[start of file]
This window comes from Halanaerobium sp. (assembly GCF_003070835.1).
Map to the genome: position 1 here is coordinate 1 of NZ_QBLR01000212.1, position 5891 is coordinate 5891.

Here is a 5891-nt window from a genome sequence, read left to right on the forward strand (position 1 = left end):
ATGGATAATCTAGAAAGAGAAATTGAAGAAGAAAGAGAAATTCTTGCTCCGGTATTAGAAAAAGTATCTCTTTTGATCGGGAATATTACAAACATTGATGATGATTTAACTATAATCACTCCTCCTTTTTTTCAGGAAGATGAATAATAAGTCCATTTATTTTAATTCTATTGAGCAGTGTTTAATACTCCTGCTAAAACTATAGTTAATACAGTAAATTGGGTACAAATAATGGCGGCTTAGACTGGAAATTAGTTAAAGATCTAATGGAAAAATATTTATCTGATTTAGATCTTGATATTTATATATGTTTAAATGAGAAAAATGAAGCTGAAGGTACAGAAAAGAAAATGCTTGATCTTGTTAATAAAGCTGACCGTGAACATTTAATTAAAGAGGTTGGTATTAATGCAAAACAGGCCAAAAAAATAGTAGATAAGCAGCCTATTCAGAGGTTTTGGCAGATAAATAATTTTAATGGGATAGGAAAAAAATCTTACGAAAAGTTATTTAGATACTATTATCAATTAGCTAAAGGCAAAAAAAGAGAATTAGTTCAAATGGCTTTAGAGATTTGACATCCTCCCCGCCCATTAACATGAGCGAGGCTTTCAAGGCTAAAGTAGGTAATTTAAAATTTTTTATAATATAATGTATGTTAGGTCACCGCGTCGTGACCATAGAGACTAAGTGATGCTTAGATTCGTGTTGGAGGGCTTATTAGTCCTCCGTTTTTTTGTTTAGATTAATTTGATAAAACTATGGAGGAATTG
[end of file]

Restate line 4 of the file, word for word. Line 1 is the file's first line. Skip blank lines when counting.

ATGGATAATCTAGAAAGAGAAATTGAAGAAGAAAGAGAAATTCTTGCTCCGGTATTAGAAAAAGTATCTCTTTTGATCGGGAATATTACAAACATTGATGATGATTTAACTATAATCACTCCTCCTTTTTTTCAGGAAGATGAATAATAAGTCCATTTATTTTAATTCTATTGAGCAGTGTTTAATACTCCTGCTAAAACTATAGTTAATACAGTAAATTGGGTACAAATAATGGCGGCTTAGACTGGAAATTAGTTAAAGATCTAATGGAAAAATATTTATCTGATTTAGATCTTGATATTTATATATGTTTAAATGAGAAAAATGAAGCTGAAGGTACAGAAAAGAAAATGCTTGATCTTGTTAATAAAGCTGACCGTGAACATTTAATTAAAGAGGTTGGTATTAATGCAAAACAGGCCAAAAAAATAGTAGATAAGCAGCCTATTCAGAGGTTTTGGCAGATAAATAATTTTAATGGGATAGGAAAAAAATCTTACGAAAAGTTATTTAGATACTATTATCAATTAGCTAAAGGCAAAAAAAGAGAATTAGTTCAAATGGCTTTAGAGATTTGACATCCTCCCCGCCCATTAACATGAGCGAGGCTTTCAAGGCTAAAGTAGGTAATTTAAAATTTTTTATAATATAATGTATGTTAGGTCACCGCGTCGTGACCATAGAGACTAAGTGATGCTTAGATTCGTGTTGGAGGGCTTATTAGTCCTCCGTTTTTTTGTTTAGATTAATTTGATAAAACTATGGAGGAATTG